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Cash transfers and older people’s access to healthcare

This study documents how older people use cash transfers to access health services in situations where healthcare is limited and resources are scarce. 

Worgalemahu Zewdie, from Ethiopia, visits Bishoftu General Hospital


Desk-based review of data and literature, qualitative research in four countries, small-scale quantitative survey in Mozambique. 

Key findings

The study found evidence of cash transfers supporting older people’s access to healthcare, particularly by enabling older people to pay for transport to reach health services, and for the treatment itself. 

‘We use cash transfers as transportation money to help us go to the hospital when sick. We also use it to buy drugs when we are sick.’ – Focus group participant | Tanzania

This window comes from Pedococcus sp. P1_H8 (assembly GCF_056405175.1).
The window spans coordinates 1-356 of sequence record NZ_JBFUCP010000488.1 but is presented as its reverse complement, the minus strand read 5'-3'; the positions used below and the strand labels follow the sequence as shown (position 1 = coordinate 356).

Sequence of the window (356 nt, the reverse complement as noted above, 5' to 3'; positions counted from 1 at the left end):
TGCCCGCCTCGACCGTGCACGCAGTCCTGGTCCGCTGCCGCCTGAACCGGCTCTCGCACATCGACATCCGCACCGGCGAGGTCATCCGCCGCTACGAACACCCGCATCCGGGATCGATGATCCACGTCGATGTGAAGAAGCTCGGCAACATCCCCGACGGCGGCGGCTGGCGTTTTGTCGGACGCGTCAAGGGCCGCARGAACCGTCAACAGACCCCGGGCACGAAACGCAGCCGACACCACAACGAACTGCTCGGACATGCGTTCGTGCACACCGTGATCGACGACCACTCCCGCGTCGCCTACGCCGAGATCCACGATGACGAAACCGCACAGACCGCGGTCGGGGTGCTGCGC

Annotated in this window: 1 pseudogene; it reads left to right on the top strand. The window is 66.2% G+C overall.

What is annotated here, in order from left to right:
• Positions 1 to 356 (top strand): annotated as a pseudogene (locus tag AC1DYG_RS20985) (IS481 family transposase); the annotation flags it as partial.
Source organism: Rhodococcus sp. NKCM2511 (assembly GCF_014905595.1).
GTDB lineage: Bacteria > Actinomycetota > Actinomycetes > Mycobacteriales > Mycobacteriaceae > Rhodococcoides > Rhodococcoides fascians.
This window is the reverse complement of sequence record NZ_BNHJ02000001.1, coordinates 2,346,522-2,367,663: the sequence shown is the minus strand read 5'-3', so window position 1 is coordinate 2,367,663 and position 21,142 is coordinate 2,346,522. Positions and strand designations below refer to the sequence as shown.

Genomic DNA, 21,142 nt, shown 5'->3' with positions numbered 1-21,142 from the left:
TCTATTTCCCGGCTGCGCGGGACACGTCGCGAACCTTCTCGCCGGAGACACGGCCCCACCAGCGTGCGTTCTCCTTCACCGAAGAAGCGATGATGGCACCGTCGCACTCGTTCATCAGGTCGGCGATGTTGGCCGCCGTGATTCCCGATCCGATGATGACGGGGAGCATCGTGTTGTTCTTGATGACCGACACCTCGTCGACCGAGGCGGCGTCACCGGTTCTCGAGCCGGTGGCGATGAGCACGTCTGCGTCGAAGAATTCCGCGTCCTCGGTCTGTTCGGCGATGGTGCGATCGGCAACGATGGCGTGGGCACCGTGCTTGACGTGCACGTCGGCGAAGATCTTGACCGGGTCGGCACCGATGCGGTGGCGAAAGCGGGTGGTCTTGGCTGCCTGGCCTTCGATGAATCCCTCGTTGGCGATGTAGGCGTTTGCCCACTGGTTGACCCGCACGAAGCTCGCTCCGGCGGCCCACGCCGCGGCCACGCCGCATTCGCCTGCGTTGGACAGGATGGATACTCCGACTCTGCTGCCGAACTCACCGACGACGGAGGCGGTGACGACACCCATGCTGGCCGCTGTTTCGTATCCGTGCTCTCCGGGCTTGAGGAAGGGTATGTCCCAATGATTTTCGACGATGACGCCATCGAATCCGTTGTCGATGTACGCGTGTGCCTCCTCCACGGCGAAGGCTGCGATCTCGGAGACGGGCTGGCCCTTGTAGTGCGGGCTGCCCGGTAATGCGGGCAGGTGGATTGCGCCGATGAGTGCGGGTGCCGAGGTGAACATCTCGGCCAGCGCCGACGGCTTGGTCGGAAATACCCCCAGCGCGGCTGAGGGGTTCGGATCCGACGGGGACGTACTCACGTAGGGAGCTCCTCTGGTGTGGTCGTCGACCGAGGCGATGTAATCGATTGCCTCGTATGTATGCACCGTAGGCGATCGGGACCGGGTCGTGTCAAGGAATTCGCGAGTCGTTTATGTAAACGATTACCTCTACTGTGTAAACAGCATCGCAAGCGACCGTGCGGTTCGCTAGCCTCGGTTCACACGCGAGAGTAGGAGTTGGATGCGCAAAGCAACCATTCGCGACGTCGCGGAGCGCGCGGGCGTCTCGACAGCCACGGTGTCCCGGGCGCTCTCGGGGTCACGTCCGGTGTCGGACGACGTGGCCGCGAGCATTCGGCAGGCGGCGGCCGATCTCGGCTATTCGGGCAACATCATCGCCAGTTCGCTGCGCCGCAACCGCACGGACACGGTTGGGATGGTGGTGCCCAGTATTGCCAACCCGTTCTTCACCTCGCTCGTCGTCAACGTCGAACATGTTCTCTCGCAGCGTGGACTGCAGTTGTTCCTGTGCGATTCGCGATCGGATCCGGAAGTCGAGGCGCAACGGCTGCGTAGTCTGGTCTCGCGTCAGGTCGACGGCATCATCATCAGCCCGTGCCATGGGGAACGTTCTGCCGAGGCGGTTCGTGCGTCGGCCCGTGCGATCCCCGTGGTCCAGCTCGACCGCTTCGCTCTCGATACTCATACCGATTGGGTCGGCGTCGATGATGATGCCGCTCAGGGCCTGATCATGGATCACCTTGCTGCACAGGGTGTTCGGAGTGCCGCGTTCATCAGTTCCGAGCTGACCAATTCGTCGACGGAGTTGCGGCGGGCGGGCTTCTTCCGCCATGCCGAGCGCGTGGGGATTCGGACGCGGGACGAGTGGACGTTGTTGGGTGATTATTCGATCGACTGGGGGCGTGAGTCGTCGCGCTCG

However, older people reported that the monetary value of the cash transfers was not enough to remove their concerns about seeking healthcare. They also talked about the significant challenges presented by low staffing levels, and the lack of health facilities and equipment.

‘[The health clinic] is too far for me to walk to. It takes a day to get there on foot and I don’t have enough money to go by bus.’ - Chaussauca, 89 | Mozambique

Policy recommendations

  1. Improve coverage and adequacy of cash transfers
  2. Ensure health entitlements and service delivery include older people
  3. Promote links between cash transfer programmes and other social protection and health promotion initiatives
  4. Ensure age-disaggregated data and evidence on older age, social protection and health at all ages is available

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Last updated: May 16 2023

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